Otherwise, what might be the best way to address this scandal? First, the people employed by the institutions who took the payoffs should be summarily fired (as has already happened to some), denied their pension rights, and their names widely disseminated in the academic community and the media so they are permanently excluded from it and from any positions of trust elsewhere.
Next, the students who were illegitimately admitted should forthwith be dismissed and forbidden to reapply. Any credits they have earned should be negated and if they earned a degree or other credential it should be revoked. If that seems severe and almost unprecedented, it is better than their parents going to prison. It is also entirely logical: The students had no right to be at the universities in the first place so they could not legitimately take classes and earn credits.

Suppression Of Free Speech

Furthermore, it’s time for the accrediting agencies to get serious about restoring the integrity and true character of the higher education enterprise. They seem to spend most of their time nowadays forcing schools to do all manner of number-crunching and wasting time and manpower in meaningless assessment regimens that have hardly improved the quality of higher education.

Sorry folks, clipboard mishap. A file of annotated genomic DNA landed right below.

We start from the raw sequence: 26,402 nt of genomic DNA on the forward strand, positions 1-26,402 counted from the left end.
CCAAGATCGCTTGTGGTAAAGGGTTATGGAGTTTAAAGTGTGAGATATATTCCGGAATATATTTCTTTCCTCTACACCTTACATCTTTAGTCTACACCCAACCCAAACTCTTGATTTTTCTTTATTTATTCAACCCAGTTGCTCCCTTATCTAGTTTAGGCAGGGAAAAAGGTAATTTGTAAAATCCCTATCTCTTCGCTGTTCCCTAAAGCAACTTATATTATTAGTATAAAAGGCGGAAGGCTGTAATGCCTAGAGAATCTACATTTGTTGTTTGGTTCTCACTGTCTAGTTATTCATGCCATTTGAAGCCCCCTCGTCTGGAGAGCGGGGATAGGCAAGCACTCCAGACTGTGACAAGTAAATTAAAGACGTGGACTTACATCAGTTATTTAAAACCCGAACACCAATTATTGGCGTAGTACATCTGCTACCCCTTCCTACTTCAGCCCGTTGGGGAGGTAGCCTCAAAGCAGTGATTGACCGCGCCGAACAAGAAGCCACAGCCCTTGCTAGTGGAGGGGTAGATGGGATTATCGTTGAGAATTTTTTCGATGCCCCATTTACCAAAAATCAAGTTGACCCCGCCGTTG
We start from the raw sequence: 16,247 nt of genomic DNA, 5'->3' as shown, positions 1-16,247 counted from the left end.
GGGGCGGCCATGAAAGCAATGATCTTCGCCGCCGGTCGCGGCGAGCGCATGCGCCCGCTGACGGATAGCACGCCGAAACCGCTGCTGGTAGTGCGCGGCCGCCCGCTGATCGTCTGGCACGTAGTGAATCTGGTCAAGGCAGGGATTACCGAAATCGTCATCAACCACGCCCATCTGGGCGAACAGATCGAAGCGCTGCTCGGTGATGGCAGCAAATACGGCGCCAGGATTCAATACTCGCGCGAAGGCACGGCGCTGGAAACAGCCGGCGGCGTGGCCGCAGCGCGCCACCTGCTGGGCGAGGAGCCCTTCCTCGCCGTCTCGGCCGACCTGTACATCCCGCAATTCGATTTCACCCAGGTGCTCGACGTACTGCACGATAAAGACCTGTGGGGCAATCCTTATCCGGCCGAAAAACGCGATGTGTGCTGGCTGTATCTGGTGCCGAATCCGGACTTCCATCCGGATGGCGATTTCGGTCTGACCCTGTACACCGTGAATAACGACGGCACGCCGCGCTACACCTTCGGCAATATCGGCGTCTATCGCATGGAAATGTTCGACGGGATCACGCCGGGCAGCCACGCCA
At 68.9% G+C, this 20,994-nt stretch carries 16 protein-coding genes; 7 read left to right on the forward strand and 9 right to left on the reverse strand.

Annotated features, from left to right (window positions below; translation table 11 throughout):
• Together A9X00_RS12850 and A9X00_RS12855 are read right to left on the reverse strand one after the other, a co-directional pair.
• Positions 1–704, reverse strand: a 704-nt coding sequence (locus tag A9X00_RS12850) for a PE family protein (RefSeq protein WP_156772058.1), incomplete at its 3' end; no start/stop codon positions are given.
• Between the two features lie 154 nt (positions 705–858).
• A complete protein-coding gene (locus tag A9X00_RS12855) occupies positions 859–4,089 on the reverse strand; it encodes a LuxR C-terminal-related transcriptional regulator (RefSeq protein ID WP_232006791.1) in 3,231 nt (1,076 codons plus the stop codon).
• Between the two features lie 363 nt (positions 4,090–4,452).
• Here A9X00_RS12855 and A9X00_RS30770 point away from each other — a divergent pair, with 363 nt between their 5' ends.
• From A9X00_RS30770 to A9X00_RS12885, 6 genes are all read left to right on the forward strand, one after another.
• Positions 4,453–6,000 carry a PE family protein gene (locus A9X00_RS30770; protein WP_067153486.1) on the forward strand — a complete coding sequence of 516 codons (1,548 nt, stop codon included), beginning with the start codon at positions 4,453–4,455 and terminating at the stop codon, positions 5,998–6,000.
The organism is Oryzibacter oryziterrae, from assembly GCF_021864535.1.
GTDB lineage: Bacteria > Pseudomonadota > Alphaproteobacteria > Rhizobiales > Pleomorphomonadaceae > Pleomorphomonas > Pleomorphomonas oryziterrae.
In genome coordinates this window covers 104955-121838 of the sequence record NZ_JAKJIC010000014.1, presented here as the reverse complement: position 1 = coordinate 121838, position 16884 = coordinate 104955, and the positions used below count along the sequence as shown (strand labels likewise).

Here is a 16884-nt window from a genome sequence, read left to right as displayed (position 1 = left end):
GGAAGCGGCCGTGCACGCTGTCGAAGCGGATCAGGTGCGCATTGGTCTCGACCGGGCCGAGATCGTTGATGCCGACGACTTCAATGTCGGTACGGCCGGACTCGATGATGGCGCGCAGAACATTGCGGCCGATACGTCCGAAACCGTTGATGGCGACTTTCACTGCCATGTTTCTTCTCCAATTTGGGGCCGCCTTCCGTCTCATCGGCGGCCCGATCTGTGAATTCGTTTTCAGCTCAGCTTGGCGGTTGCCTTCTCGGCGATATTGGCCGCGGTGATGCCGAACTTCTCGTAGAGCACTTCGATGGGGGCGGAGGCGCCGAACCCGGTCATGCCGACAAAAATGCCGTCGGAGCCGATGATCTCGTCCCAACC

In the meantime, they have nothing to say about the increasingly routine suppression of free speech and serious academic inquiry on campuses and have long since ceased to be concerned about the evisceration of the liberal arts. The scandal represents a serious assault on the integrity of higher education that should cause them to wake up.
The sensible response is that the accrediting agencies should put the schools on probation — just because they are “elite” institutions, they shouldn’t be above serious sanction — and require that they change their practices and put the necessary safeguards in place before their full accreditation can be restored. The NCAA should impose stiff sanctions on the schools where paid-off coaches wrangled to get students admitted as athletes even though they weren’t.